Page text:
Wishing he could find a way to bring the Catholic church and the Church of England back together, drawn first toward one and then the other, he visited Rome to ask if there was any hope of reconciliation. He was informed that the Anglican church had spurned its Mother Church and that no compromise on the Catholic side was possible; Anglicans would have to repent and return to the fold. At about the same time that discouraging word was delivered a traveling companion left for England, and Newman had to go on without his support to Sicily where he had a wretched and almost fatal experience. The weather was bad, the inns were so flea-ridden he could not sleep, the food was miserable, and on top of everything else he came down with a dangerous fever. Newman pushed on, hardly able to hold himself on his mule, until he was finally too sick to move. When a physician bled him, with no good results, death seemed inevitable to Newman’s faithful Italian servant. “I shall not die,” Newman told him. “I have not sinned against light. God has a work for me to do in England. This fever is a punishment for my wilfulness. I have always been wilful: God is chastising me. But I shall get well.”
After three weeks they moved him to Palermo, although he nearly died on the way. Convalescing there, he used to watch eagerly for the coming of daylight, whispering rapturously to himself as the dawn gleamed through his windows, “O sweet light! God’s best gift.” Three more weeks crawled by while Newman waited for a boat , and when he finally found one it turned out to be a fruit ship loaded with oranges. The voyage was lonely and slow, and for one whole week that seemed eternal for a man eager to get back home they were stopped dead still by a dense fog. Try to imagine what that was like for a man so desperately homesick, weak from fever and exhaustion, and still baffled in his search for religious peace of mind. The heavy gray fog blots out what is usually a brilliant landscape and hides the jagged rocks near Sardinia that can sink the boat in minutes. Newman paces the deck, following the captain by day as he tries to find where he is on the chart, or by night as he tries to guess at the identity of a lighthouse seen for a moment through patches in the fog.
I got just the barest hint very early one morning of what that might be like when I took a small boat out on a large lake. I was fishing by myself when a fog suddenly settled in so thickly that I could not see more than 30 feet in any direction. With no breeze to lap waves against the side of the boat, there was utter silence, and with no sun the water looked gray and heavy as lead. I knew the morning sun would burn off the fog in a couple of hours so I simply sat there and cast a lure around the edges of my little circle of open water. It was such an unusual experience for me, and had so little danger in it that I almost enjoyed it, but it helps me imagine the misery of sitting dead in strange water seven days and seven long nights, desperate to get back home after so long away, and constantly afraid of drifting on the currents into rocks as sharp as razors. If you were looking for imagery to express utter spiritual confusion and helpllessness, it would be hard to find anything better: fog and night and no sense of where you are. It must have seemed to Newman that his inner state, his perplexities about what he should believe and do, had taken concrete shape and were hovering all around him.
At some point in that week that seemed to last forever, he went below to his cabin and began to compose a prayer-poem in the hope that it might bring peace of mind. It is in my opinion so inspired and so beautiful that if the canon of Scripture had not been closed long ago it would deserve to be included. The prayer begins with a plea for guidance: “Lead, kindly Light, amid the encircling gloom, lead thou me on. The night is dark, and I am far from home; lead thou me on.” The literal fog and darkness and distance from home are depressing enough, but they stand for something much worse: his spiritual bewilderment. No longer master of his own destiny, unable to see very far, this brilliant man who has been so proud now makes a modest request: “Keep thou my feet; I do not ask to see the distant scene: one step enough for me.” This is a supreme expressions of spiritual surrender….and I suppose it may be meaningless unless at some time in your life you have been there.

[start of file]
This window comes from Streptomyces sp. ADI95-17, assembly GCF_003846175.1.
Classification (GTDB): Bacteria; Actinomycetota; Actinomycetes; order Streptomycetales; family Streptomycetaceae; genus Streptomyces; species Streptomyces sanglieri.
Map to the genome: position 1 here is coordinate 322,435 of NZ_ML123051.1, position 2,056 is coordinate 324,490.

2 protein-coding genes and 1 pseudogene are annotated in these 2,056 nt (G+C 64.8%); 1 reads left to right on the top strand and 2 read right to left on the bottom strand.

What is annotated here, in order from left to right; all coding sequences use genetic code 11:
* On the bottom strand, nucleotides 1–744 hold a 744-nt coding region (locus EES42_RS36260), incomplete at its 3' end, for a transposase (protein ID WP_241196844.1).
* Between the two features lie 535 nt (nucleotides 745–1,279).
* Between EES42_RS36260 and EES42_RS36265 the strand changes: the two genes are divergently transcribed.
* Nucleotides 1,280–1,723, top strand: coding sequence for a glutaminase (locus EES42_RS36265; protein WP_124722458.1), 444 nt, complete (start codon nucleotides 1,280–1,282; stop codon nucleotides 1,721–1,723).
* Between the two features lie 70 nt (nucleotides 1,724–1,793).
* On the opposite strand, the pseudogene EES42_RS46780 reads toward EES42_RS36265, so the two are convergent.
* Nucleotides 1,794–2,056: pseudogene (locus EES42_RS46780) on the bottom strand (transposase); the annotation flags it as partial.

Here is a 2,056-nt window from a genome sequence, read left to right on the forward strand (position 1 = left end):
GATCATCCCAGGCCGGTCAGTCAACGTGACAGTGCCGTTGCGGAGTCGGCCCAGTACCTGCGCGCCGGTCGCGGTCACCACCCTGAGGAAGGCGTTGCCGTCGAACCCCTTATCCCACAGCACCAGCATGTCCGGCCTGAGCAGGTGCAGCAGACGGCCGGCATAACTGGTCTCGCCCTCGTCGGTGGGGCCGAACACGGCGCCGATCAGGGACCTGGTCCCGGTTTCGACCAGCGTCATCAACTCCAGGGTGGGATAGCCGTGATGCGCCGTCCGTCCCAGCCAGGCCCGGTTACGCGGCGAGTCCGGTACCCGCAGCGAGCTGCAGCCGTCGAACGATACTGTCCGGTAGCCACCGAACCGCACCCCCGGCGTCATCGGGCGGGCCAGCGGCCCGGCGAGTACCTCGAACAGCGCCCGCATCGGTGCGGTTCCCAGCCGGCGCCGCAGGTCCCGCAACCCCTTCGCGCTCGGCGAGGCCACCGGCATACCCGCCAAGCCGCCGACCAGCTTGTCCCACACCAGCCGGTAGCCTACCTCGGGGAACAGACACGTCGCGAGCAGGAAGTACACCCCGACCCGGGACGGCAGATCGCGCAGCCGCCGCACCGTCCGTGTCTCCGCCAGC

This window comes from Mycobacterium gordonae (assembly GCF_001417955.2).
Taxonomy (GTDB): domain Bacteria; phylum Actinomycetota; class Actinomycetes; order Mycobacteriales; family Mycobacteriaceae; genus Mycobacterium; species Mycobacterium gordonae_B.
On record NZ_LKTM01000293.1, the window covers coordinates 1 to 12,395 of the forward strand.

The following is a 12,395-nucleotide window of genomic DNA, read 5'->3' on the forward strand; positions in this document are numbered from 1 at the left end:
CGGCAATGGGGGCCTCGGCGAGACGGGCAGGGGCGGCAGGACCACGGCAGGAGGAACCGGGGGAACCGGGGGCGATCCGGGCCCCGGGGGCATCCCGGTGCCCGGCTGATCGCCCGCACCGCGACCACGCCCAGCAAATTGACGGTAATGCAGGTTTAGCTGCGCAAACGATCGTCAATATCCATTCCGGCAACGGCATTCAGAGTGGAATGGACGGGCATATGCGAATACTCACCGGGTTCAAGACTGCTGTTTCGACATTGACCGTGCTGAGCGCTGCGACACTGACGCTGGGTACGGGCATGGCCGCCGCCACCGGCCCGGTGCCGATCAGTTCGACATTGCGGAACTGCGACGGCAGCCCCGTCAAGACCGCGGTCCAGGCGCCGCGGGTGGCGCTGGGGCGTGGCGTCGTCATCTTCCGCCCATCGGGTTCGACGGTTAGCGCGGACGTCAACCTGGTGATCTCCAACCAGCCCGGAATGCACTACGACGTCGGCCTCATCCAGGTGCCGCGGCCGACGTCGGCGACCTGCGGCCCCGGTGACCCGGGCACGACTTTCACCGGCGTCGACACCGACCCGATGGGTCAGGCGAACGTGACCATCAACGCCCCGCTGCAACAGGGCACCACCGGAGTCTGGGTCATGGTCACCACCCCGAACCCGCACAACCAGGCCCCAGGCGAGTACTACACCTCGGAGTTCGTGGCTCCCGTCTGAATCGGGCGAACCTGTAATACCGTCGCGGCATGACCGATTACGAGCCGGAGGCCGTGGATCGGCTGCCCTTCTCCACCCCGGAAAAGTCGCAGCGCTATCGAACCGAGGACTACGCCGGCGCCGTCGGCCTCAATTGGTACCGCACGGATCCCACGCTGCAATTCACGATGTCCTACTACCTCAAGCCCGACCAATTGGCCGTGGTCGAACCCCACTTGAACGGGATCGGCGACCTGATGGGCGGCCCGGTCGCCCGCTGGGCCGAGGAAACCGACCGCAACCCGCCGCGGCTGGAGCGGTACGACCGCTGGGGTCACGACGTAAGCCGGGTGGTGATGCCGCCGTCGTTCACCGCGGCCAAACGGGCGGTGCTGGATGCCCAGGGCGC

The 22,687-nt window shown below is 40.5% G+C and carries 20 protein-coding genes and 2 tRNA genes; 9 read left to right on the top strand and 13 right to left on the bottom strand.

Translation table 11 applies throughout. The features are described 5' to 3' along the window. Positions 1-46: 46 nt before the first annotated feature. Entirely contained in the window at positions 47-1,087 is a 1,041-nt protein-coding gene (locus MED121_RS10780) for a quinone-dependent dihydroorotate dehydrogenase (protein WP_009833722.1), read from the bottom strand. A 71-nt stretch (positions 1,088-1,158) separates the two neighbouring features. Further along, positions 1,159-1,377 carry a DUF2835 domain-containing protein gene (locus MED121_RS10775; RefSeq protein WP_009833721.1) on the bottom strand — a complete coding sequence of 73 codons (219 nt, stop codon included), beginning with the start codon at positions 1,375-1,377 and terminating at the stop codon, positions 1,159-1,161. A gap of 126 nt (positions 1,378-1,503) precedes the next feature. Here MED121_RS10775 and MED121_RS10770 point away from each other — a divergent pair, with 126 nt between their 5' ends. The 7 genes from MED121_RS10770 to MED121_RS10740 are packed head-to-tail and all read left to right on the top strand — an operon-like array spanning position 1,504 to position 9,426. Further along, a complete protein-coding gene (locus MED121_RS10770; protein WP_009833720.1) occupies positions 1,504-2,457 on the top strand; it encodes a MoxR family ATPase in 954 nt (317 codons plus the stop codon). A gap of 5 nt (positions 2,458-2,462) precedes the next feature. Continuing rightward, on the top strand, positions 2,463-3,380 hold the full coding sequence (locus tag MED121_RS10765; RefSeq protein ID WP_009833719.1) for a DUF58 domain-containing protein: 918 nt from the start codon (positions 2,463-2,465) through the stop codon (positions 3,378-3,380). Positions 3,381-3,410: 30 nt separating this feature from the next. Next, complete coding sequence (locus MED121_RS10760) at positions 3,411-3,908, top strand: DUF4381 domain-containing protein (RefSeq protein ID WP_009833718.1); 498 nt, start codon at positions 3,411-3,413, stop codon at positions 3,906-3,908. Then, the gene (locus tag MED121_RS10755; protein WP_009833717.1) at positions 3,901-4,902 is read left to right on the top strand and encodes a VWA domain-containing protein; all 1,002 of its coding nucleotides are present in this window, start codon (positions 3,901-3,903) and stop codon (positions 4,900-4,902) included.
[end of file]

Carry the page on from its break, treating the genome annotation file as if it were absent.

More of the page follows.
When he was sick back in Italy, Newman had written: “I have always been wilful.” Now, in the second stanza of this prayer poem he confesses that humility is a new thing. “I was not ever thus,” he confesses, “nor prayed that thou shouldst lead me on. I loved to choose and see my path, but now, lead thou me on. I loved the garish day, and, spite of fears, pride ruled my will. Remember not past years.”
The confidence of faith returns in the closing verse when Newman says the God who has guided him for such a long time will lead him through the night until the certainties and ideals that blessed him in the past will come again with faces as beautiful as angels: “So long thy power hath blest me, sure it still will lead me on…..till the night is gone; and with the morn those angel faces smile which I have loved long since, and lost awhile.” He mean those beloved faces of family and friends back in England, but people have misunderstood and sung this verse at funerals as if he were speaking of heaven.
Newman said of his prayer-poem later that credit for its popularity as a hymn should go to the musical setting provided for it. As for his own verses, he was much too modest: “They are not a hymn, nor are they suitable for singing; and it is that which at once surprises and gratifies me, and makes me thankful that, in spite of their having no claim to being a hymn, they have made their way into so many collections.” According to composer John Dykes, the inspiration for the tune “Lux Benigna” (which means “Kindly Light”) came while he was walking one day on the Strand, the busiest street in London, amidst the roar of traffic. Oddly enough, the music turned out to be a perfect companion for the poem Newman hadwritten in the fog-shrouded quiet of a becalmed sea.
People in the first-century church were told in scripture to “teach and help one another…with your psalms and hymns and Christian songs” so I have asked the choir to complete this story of one of our greatest hymns by singing it while you listen carefully to the words, or follow them in your hymnbook on Page 2l5.

Some of us have already passed through some lonely darkness,
far from home, and others of us will one day do the same. May all
of us be equally strengthened this morning, gracious God, by the
things we have heard…..through Christ our Lord. Amen.

Week after week, Eternal God, we examine our hearts in this
place through sermon and song. On this